How Much Car Can You Afford?
So you've made the Big Decision. No more dreaming or just thinking about it -- you're ready to go shopping. The process of buying a car can make your head swim with all the brands, models and options that are out there. And let's not forget the salespeople who can sometimes neglect your best interests when they're pushing a contract under your nose. Take heart though, your Perfect Car does exist. It just takes a little effort to find it. And the search begins before you even set foot on the lot.
When pondering this all-important question, you'll want to consider how much of a down payment you've got for your new car, and your monthly income. A standard guideline is that your monthly car payment should not exceed 20% of your monthly net income. Once you've determined this number, the other costs associated with your car fit neatly into two categories: fixed and variable.
Even just sitting there looking great in your driveway, your new car comes with fixed expenses. These are expenses you have no matter how much or little you drive your new car. They would include the down payment (for the first month), loan payment, insurance, tax and license fees.
The down payment, in the form of cash or trade-in, lowers the purchase price of the vehicle and the amount you'll need to finance. If you're financing a lower amount you'll gain some flexibility to choose lower payments over a longer loan period, or a shorter loan period that'll save you months of interest payments and very likely get you a lower loan rate.
Your loan payment will be the same each month unless you choose to prepay on your loan. Prepayment is not an option for many people, but there are benefits to adding a few extra dollars to your payment each month. You'll reduce the amount of interest you'll ultimately pay on the loan. Your credit report will reflect your good payment history. And, of course, you'll own your car sooner!
Insurance costs will vary greatly depending on where you live, the car you're insuring, your driving record and the other drivers in your household. Remember, all insurance companies are not created equal. You may be surprised to find massive price variation between three different quotes for the exact same coverage, so it's wise to shop around. Insurance rating services such as A.M. Best can give you an idea if an insurance company is a good choice to consider.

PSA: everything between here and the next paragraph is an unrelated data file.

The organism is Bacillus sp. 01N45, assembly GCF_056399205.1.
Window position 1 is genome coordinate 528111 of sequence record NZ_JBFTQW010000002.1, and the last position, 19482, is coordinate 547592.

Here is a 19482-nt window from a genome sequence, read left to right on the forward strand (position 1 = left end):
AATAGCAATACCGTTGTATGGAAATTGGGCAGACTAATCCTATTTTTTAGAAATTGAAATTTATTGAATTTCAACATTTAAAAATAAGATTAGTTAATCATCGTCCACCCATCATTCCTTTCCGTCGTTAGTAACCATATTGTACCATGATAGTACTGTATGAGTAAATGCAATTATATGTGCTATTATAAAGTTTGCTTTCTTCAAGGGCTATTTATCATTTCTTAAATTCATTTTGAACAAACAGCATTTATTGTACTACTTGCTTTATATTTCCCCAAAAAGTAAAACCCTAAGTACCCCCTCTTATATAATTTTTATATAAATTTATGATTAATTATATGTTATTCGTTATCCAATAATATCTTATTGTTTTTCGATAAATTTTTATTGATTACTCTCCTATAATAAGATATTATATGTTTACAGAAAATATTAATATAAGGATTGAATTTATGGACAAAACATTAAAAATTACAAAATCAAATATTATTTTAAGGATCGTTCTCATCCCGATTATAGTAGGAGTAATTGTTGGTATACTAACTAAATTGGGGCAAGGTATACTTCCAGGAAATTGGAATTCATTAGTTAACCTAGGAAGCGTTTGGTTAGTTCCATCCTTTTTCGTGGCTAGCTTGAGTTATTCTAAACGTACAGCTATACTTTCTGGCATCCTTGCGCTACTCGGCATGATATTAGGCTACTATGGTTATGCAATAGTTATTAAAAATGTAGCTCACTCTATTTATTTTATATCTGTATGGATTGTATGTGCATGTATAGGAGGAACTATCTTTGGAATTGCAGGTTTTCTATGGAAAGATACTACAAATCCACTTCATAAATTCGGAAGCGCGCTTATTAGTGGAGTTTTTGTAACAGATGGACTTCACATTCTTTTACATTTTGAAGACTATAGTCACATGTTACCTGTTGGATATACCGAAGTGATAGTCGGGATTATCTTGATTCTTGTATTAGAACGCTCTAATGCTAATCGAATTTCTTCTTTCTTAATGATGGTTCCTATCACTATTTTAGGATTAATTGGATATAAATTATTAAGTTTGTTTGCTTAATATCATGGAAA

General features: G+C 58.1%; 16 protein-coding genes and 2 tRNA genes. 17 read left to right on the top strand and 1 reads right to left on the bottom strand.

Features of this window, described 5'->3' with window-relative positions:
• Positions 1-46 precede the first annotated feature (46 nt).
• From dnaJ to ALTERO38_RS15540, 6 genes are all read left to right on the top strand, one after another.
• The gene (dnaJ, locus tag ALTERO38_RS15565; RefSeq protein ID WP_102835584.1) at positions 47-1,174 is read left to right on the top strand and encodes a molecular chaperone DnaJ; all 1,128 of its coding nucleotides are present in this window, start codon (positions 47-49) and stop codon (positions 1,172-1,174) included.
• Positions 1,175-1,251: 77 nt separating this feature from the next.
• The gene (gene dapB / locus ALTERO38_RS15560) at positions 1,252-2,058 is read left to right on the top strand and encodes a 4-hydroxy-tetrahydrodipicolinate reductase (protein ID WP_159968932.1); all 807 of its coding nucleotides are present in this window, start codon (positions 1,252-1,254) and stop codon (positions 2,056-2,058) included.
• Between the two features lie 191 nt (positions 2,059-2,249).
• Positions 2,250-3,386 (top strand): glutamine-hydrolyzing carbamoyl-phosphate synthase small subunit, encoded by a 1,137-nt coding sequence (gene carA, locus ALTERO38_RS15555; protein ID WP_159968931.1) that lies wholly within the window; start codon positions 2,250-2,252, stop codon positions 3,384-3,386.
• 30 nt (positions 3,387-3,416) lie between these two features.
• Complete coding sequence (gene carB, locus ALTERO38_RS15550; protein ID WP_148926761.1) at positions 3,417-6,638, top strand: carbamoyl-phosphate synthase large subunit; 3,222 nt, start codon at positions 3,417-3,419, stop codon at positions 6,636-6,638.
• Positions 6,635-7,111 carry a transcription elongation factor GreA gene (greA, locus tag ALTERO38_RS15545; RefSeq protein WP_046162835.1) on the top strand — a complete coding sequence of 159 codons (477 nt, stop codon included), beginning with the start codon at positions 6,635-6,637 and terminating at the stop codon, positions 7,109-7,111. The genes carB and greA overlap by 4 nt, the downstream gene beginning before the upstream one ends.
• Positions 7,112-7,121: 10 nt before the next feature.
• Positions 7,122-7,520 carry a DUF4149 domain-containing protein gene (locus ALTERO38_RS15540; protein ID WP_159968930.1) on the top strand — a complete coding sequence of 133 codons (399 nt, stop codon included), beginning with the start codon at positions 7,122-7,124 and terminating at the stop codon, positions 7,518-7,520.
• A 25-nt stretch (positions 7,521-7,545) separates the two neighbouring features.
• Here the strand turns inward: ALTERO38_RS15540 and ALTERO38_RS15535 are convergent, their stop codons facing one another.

Tax and license round out the fixed costs associated with your new car. The sales tax is a one-time charge that varies from state to state based on the stated value of your car when you purchase it. License charges also fluctuate between states. Some charge a flat rate for all car licenses while others charge on a scale depending on the value of your car and it's age. A quick call to your local license bureau can tell you what you'll pay to license and register your new car.
Variable expenses are just that -- variable and dependant on how much you drive, maintenance you perform, and any improvements you make on your new car. First there's the day to day expenses associated with owning a car like gas, oil, oil filters, and those occasional trips through the car wash.
Maintaining your car can cost almost nothing if you have a brand new car, or somewhat more if you choose a preowned model. No car is immune from these expenses -- you can expect to replace your tires, belts, shock absorbers, and refurbish various mechanical parts as your car ages and the miles add up.
Finally, there's the improvements you choose to make to your car. The possibilities are endless: custom wheels, high end stereos, security and navigation systems, performance enhancements. All these make your car unique and more fun to look at and drive. They also add to the cost of your car and should be considered when you're coming up with a new car budget.